Let me start off by saying the next person who calls me a chef simply because I went to culinary school is getting stabbed in the eyes. It would be like calling a soldier “General” just because they went to West Point. Chef is a title that must be earned. It cannot be bought or easily attained. I am, simply, an amateur cook with a little more training than the average person.
Which brings me to the point of writing this article: No one seems to know how to cook anymore. And by no one I simply mean most people of the younger generations. It seems the parents of these generations either never bothered or were unable to teach their children any basic means of feeding themselves without hitting up a drive-thru. So I wonder who’s going to teach them? And who’s going to teach their children?
I fear the only place left that could subdue this unfortunate stampede is the public school system. It is here that I’m sure some of my education friends will have different opinions (some will be very outspoken). If you ask anyone what the purpose of public school is, you’ll likely get a veritable rainbow of answers. To prepare for the workforce, to prepare for college, to indoctrinate the youth into consumership might be a colorful few.
Given the Department of Education’s requirement of testing and the more interesting choice of what they’re testing, it could be stated the US government feels only math, reading, writing and MAYBE science and history are the only important things to know. While these thing ARE important, my opinion is that the priority given to these subjects are creating a citizenship of young people high on fact knowledge and low on life skills and enrichment (as in the arts, my other passion).
When it’s obvious most people will not attain high intellectual success, even those who do go to college, I feel it is time to put life skills back into public schools. Not because I feel it is the government’s duty, but because I feel the general public is incapable and/or unwilling to do so.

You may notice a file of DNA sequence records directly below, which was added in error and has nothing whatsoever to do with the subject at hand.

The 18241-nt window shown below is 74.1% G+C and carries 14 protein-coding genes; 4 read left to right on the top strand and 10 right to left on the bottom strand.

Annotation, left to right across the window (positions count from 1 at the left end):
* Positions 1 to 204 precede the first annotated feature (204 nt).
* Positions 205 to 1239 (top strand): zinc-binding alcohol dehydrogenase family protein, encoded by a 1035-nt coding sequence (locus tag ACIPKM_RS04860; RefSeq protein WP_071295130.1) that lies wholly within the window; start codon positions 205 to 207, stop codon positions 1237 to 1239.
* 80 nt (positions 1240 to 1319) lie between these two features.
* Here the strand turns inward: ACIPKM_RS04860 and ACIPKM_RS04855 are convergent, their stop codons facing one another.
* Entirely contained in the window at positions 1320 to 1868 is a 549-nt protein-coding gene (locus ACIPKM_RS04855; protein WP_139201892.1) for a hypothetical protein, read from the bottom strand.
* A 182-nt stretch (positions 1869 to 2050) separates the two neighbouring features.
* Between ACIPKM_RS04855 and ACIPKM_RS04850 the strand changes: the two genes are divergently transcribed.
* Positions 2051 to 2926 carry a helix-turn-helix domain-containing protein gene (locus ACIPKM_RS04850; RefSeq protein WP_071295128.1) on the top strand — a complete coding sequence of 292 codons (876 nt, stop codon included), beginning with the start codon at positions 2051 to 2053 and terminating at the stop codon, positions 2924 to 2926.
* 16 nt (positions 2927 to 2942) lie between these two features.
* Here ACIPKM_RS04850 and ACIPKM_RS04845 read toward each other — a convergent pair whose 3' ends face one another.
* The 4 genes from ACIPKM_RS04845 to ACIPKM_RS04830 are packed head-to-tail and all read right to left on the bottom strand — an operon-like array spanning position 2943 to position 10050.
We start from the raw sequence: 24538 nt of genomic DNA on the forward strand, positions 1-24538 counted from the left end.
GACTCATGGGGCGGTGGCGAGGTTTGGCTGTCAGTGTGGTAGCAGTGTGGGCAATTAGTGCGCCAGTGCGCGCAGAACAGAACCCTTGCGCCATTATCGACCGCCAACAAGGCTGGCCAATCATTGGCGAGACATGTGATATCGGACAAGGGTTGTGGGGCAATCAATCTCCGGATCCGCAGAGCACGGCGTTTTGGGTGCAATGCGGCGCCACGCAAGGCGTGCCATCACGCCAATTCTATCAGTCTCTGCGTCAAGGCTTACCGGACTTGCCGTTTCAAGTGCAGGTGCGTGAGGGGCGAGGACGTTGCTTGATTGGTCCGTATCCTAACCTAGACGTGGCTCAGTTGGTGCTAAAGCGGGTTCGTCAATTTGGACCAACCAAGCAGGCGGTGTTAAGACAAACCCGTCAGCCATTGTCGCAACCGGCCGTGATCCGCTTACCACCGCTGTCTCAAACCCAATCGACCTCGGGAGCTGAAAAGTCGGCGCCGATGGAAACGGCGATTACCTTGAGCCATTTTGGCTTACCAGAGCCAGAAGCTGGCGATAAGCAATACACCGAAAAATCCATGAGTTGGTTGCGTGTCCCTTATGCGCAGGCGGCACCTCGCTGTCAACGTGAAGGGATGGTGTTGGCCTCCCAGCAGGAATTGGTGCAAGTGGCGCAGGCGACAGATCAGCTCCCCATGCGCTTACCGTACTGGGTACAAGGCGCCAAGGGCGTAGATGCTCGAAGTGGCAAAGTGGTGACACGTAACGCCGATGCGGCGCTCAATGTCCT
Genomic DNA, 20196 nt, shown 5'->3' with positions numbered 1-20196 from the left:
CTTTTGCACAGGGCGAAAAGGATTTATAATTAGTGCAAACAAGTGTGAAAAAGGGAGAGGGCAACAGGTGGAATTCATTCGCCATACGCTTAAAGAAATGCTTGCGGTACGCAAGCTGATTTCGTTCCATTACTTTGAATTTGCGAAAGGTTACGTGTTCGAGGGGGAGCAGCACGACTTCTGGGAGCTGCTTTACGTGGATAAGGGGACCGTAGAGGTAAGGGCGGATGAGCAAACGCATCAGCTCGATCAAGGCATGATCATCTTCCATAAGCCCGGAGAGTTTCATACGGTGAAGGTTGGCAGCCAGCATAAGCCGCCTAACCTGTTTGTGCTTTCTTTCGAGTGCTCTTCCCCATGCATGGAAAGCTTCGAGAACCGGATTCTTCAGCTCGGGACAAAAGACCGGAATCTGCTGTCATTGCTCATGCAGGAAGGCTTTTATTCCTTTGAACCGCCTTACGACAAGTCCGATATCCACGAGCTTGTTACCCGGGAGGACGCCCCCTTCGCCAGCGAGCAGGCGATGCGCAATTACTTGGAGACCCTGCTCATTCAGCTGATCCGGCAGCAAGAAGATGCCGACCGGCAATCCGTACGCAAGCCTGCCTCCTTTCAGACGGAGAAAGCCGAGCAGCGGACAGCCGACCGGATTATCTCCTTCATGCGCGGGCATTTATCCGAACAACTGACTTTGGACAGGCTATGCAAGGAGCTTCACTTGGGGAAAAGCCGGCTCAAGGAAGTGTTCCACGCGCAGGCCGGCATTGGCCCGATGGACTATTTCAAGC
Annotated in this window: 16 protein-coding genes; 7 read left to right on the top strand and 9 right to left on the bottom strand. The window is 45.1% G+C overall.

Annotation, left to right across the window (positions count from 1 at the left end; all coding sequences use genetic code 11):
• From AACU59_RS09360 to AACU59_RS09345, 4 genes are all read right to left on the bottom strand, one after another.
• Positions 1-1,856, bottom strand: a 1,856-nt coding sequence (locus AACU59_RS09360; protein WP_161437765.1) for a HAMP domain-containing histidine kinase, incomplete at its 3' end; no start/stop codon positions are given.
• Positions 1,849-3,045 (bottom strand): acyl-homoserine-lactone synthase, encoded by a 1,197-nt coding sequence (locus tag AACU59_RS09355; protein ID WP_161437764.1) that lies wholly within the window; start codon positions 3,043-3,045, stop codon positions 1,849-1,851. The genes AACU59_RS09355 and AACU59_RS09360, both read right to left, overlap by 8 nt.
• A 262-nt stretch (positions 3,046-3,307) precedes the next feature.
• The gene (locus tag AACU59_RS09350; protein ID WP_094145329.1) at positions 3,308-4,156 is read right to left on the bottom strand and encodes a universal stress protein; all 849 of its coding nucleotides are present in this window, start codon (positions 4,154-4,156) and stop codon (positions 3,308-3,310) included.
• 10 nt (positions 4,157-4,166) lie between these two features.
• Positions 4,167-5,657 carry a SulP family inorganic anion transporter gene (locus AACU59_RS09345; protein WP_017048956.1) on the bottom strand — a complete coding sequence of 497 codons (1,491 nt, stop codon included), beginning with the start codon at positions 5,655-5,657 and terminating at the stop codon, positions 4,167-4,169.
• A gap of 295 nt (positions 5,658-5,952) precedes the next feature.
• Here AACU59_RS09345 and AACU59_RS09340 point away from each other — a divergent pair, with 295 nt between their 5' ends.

So let’s put cooking into our curriculum, and not just in high school. Not even in middle school. Let’s start in elementary school. Cooking is not restricted to knives and hot stoves. There are plenty of opportunities for cooking that don’t involve heat and sharp implements. How about building a sandwich, something that doesn’t require either? (who can’t make a sandwich, you may ask? Well…you’d be surprised.)
There is great multiculturalism in the humble sandwich. Hoagies, tortas, tacos, and gyros are just examples of the kinds sandwich-like foods that kids can easily learn to make. Salads (with home-made dressing) are another food easily learned by youngsters. Let’s work their skills up so that when they graduate from high school, they can at least grill, sauté, braise and roast meats, chop and cook vegetables, and have the basic knife skills to accomplish these. Basically, as Anthony Bourdain says, “have the cooking ability equal to a Sicilian grandmother.”
Alas, this is likely my own delusional pipe dream. But if you are reading this, and you have kids, I implore you to teach them to cook. If anything, just the basic family recipes you know. They’ll be better off knowing how.